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  • Writer's pictureMichael Bugeja


Updated: Jun 1, 2020

On June 1, 2010, a song by the name of Il-Paragun (the comparison) was posted on Effetti Kollaterali's YouTube channel. One of the prime movers on the local hiphop scene, Effetti Kollaterali's recorded output, effectively compiled on their Wanting 2 Die album, was mostly in English but featured Maltese interjections. Before the band imploded however, they had started to gravitate towards rapping in the mother tongue, and out of its ashes, spearheaded by Zdong, rose a new act by the name of Sempliciment tat-Triq!

Despite its links to Effetti Kollaterali - the song was produced by Mut and recorded by DJ Mac - Il-Paragun is widely regarded to be Sempliciment tat-Triq's first offering. According to Zdong, the song is a bold statement that represents what Sempliciment tat-Triq stands for. "I think it was a big step towards developing a sound that was closer to home as opposed to the Americanized style that was popular locally at the time", he explains when contacted him for a comment on the occasion of the song's 10th Anniversary. "We believe in speaking about we experience in our lives. We speak it, we live it, we tell it like it is, using the language that the man in the street can understand and relate to".

Back then, however rapping in Maltese wasn't as widely embraced as it is these days. "Not at all, and I think Sempliciment tat-Triq changed the game in Malta", Zdong replies. "Hiphop became more street; the verses started to become more direct and hard-hitting. Some of the hiphop scenesters felt it was too street, while in contrast, this fresh approach was attracting new faces to the genre; people who felt they could actually relate to what we were saying".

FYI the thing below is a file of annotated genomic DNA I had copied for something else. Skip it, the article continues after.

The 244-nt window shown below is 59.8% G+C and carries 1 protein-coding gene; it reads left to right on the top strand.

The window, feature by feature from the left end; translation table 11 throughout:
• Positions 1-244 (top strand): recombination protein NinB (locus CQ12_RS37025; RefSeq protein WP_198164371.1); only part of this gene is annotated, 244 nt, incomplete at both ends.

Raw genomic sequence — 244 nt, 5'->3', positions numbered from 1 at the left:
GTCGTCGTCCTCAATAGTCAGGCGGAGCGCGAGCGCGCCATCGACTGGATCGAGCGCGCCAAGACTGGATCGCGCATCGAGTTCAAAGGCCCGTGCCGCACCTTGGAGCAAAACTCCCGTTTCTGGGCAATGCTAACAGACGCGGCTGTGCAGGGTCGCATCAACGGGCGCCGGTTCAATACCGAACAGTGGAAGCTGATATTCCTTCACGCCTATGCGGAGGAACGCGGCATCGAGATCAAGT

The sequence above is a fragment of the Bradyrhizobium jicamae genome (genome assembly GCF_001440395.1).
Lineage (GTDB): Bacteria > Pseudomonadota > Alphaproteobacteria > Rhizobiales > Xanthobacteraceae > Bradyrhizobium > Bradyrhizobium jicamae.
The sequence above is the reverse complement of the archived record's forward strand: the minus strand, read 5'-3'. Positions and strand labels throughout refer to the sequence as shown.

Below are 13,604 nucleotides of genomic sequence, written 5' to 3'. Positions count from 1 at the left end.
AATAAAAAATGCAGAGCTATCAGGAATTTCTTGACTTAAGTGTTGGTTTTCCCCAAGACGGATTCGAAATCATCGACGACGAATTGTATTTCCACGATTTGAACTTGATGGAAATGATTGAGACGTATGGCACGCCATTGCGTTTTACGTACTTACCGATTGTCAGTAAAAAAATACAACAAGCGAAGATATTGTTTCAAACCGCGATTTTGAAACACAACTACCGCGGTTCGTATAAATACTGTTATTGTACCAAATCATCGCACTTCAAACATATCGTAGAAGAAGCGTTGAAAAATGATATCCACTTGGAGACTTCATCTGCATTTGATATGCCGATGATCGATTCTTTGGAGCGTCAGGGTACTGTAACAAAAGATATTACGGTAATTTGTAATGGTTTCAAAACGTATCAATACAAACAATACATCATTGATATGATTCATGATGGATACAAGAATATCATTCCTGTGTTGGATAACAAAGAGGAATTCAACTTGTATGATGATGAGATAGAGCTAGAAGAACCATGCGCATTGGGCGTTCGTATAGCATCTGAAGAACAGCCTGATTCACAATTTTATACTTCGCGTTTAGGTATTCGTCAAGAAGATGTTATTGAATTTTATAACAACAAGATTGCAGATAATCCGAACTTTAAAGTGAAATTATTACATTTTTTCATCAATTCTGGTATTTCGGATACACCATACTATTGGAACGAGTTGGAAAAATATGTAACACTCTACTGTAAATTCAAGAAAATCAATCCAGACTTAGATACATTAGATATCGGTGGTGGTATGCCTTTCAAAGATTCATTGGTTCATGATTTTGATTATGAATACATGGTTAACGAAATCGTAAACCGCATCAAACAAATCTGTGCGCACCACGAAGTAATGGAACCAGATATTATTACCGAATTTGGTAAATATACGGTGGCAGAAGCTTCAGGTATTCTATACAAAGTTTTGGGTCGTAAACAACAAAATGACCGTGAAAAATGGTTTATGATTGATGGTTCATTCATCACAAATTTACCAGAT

So what was it that turned Zdong and Sempliciment tat-Triq onto rapping totally in Maltese? "Well, when we were in Effetti Kollaterali, we had already started experimenting with a number of freestyles that were pulling us towards rapping in Maltese. It's worth mentioning that, back then, some people from the scene itself didn't take us seriously because of it, but they all seem to have forgotten about that now that the Maltese language has established itself in almost every genre".

But doesn't this fly in the face of that old adage that music is universal! "It certainly does", Zdong responds with an impish smirk, "in fact we're very satisfied that against all the odds, we've proved that hiphop in Maltese can still appeal to non-Maltese speakers, and the proof of this is that we've rapped in Maltese on collaborations with international acts and the end result has still connected with foreign audiences".

Ten years on from Il-Paragun's original release, how important has the song remained to Sempliciment tat-Triq and to Maltese hiphop in general? "Naturally it means a lot to us because it is the song that introduced us to the local hiphop crowd" Zdong replies. "It's fantastic to see that it remains so popular with hiphop fans, and not just locally". Il-Paragun, it seems, has also struck a chord with hiphop followers abroad. "It has indeed, the audiences we've played to on our tours around Europe love the song. It practically became the standard-bearer for Maltese underground hiphop among our international counterparts".

No surprise then, that Sempliciment tat-Triq decided to produce a new video for the song in 2012. "Yes, we collaborated with the Malta Skateboarding Association, who we fully support as we do all other forms of street culture. The video is available on the ZdongTV YouTube channel". A year later, Il-Paragun was also included as the opening track on the band's debut CD release Qumu Minn Hemm.

Read our 2014 interview with Sempliciment tat-Triq here.

For more information about Sempliciment tat-Triq, click here.


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